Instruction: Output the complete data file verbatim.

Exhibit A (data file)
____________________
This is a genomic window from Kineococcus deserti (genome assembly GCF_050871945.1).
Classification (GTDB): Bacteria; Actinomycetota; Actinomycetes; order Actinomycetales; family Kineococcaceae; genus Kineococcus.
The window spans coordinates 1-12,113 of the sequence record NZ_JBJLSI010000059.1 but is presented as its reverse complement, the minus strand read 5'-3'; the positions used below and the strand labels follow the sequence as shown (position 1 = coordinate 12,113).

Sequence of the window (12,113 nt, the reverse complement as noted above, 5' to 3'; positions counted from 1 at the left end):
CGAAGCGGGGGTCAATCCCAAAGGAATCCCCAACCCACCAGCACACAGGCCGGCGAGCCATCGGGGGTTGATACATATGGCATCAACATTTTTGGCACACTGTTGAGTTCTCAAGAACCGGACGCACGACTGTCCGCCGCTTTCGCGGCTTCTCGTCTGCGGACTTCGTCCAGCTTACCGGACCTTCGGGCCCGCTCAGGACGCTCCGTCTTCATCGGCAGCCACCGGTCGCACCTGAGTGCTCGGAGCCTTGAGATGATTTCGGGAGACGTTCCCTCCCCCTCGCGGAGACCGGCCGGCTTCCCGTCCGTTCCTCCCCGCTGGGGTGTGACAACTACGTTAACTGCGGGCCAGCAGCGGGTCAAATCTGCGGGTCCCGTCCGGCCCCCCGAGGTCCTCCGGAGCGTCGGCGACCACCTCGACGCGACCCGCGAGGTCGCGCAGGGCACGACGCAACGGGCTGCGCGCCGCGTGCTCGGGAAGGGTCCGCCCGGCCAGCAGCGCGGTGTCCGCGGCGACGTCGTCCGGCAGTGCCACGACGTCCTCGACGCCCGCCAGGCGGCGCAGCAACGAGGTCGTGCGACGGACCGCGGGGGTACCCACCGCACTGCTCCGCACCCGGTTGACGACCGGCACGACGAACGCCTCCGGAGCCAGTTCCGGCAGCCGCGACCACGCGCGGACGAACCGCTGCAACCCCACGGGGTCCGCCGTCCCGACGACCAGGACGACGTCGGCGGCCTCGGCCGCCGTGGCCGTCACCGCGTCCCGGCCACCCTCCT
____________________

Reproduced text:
This is a genomic window from Kineococcus deserti (genome assembly GCF_050871945.1).
Classification (GTDB): Bacteria; Actinomycetota; Actinomycetes; order Actinomycetales; family Kineococcaceae; genus Kineococcus.
The window spans coordinates 1-12,113 of the sequence record NZ_JBJLSI010000059.1 but is presented as its reverse complement, the minus strand read 5'-3'; the positions used below and the strand labels follow the sequence as shown (position 1 = coordinate 12,113).

Sequence of the window (12,113 nt, the reverse complement as noted above, 5' to 3'; positions counted from 1 at the left end):
CGAAGCGGGGGTCAATCCCAAAGGAATCCCCAACCCACCAGCACACAGGCCGGCGAGCCATCGGGGGTTGATACATATGGCATCAACATTTTTGGCACACTGTTGAGTTCTCAAGAACCGGACGCACGACTGTCCGCCGCTTTCGCGGCTTCTCGTCTGCGGACTTCGTCCAGCTTACCGGACCTTCGGGCCCGCTCAGGACGCTCCGTCTTCATCGGCAGCCACCGGTCGCACCTGAGTGCTCGGAGCCTTGAGATGATTTCGGGAGACGTTCCCTCCCCCTCGCGGAGACCGGCCGGCTTCCCGTCCGTTCCTCCCCGCTGGGGTGTGACAACTACGTTAACTGCGGGCCAGCAGCGGGTCAAATCTGCGGGTCCCGTCCGGCCCCCCGAGGTCCTCCGGAGCGTCGGCGACCACCTCGACGCGACCCGCGAGGTCGCGCAGGGCACGACGCAACGGGCTGCGCGCCGCGTGCTCGGGAAGGGTCCGCCCGGCCAGCAGCGCGGTGTCCGCGGCGACGTCGTCCGGCAGTGCCACGACGTCCTCGACGCCCGCCAGGCGGCGCAGCAACGAGGTCGTGCGACGGACCGCGGGGGTACCCACCGCACTGCTCCGCACCCGGTTGACGACCGGCACGACGAACGCCTCCGGAGCCAGTTCCGGCAGCCGCGACCACGCGCGGACGAACCGCTGCAACCCCACGGGGTCCGCCGTCCCGACGACCAGGACGACGTCGGCGGCCTCGGCCGCCGTGGCCGTCACCGCGTCCCGGCCACCCTCCT